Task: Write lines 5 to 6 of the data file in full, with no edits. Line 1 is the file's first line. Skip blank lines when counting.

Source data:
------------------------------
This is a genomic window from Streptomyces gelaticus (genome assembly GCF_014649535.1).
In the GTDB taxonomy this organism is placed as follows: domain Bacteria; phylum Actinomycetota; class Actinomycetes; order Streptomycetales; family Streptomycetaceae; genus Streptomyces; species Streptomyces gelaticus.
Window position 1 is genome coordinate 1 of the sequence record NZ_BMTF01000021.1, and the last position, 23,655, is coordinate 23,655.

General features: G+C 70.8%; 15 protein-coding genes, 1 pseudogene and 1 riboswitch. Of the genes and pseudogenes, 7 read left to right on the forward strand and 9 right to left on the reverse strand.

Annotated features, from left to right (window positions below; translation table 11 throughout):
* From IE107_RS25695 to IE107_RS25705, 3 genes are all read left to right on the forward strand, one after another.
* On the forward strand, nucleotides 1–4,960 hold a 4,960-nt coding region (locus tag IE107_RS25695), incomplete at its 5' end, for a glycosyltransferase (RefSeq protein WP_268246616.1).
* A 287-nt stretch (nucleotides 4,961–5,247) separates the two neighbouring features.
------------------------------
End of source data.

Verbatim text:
Annotated features, from left to right (window positions below; translation table 11 throughout):
* From IE107_RS25695 to IE107_RS25705, 3 genes are all read left to right on the forward strand, one after another.